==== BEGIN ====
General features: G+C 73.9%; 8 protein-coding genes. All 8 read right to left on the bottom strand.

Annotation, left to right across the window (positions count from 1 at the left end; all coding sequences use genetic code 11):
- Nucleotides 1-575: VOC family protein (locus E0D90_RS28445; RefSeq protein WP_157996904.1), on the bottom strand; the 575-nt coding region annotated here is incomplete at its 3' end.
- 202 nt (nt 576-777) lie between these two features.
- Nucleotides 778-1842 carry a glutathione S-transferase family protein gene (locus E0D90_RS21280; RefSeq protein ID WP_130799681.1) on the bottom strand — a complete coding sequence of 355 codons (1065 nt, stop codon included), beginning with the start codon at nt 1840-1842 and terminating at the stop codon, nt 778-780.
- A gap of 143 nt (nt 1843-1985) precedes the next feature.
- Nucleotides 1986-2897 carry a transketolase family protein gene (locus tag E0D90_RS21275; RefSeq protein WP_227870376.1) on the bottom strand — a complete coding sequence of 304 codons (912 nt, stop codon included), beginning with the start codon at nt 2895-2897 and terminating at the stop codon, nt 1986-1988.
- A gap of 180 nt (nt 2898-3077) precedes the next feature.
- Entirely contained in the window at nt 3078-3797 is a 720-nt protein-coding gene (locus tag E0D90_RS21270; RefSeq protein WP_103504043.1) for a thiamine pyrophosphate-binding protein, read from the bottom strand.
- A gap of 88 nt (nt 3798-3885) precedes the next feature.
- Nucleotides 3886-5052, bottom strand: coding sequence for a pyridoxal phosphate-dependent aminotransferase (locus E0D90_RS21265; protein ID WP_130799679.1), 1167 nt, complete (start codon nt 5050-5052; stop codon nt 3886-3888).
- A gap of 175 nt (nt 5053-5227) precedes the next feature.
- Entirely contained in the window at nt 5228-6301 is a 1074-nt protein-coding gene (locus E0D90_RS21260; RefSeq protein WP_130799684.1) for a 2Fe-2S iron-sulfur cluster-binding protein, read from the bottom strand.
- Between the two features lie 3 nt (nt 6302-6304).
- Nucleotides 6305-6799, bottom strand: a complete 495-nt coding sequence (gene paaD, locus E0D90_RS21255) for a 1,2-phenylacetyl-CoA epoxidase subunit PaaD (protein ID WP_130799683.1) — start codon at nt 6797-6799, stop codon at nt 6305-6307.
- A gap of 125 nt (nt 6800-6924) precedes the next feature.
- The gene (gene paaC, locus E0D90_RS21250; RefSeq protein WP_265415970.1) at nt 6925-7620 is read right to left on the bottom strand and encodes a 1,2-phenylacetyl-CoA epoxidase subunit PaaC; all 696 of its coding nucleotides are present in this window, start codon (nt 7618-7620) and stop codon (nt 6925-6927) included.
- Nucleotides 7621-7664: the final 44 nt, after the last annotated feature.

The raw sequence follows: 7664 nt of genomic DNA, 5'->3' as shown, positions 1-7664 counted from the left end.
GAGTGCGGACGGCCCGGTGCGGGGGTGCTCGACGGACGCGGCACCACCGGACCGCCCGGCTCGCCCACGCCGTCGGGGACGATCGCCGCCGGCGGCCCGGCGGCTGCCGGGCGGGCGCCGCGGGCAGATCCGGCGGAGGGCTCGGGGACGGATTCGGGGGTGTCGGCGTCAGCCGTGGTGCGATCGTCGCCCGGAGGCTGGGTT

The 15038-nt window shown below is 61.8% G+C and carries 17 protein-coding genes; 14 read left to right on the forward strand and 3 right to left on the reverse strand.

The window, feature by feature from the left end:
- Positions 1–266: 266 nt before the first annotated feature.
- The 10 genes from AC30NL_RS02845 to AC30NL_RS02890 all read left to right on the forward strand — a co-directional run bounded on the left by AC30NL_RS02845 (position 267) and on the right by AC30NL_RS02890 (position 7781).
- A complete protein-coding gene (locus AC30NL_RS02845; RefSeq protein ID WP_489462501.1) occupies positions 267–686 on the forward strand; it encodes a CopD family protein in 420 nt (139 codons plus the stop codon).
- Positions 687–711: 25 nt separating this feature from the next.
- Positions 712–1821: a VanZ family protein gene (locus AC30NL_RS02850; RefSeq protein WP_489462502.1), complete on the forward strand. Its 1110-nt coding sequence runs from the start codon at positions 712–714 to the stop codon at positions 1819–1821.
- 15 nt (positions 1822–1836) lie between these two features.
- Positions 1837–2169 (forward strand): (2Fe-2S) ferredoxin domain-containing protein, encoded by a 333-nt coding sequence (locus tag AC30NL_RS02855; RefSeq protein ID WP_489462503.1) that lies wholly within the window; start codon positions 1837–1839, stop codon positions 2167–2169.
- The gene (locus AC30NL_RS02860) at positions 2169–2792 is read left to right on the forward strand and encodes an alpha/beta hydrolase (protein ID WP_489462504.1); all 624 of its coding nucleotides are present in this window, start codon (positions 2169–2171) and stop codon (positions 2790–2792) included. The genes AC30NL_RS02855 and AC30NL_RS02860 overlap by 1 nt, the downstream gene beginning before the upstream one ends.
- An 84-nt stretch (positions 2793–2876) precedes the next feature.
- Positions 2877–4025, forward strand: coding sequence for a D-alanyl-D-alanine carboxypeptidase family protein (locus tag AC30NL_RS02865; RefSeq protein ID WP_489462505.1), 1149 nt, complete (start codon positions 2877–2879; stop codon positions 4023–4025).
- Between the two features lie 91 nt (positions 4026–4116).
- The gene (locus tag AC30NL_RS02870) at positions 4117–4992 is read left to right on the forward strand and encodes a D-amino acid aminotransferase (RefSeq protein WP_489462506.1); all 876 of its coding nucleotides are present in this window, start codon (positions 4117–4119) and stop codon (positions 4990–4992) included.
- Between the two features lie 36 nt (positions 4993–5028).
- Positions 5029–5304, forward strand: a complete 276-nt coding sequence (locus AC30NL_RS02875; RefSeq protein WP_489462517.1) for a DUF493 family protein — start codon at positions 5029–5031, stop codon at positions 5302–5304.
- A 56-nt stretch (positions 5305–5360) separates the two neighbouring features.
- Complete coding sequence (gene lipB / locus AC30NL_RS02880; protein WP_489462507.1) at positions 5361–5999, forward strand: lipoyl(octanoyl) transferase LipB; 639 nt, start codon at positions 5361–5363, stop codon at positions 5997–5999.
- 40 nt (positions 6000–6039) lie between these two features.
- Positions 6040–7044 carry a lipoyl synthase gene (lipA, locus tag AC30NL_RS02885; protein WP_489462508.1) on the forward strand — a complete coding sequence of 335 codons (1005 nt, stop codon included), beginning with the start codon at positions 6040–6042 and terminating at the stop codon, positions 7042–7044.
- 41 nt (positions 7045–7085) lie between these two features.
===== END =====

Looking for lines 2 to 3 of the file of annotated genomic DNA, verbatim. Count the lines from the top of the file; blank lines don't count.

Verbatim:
Annotation, left to right across the window (positions count from 1 at the left end; all coding sequences use genetic code 11):
- Nucleotides 1-575: VOC family protein (locus E0D90_RS28445; RefSeq protein WP_157996904.1), on the bottom strand; the 575-nt coding region annotated here is incomplete at its 3' end.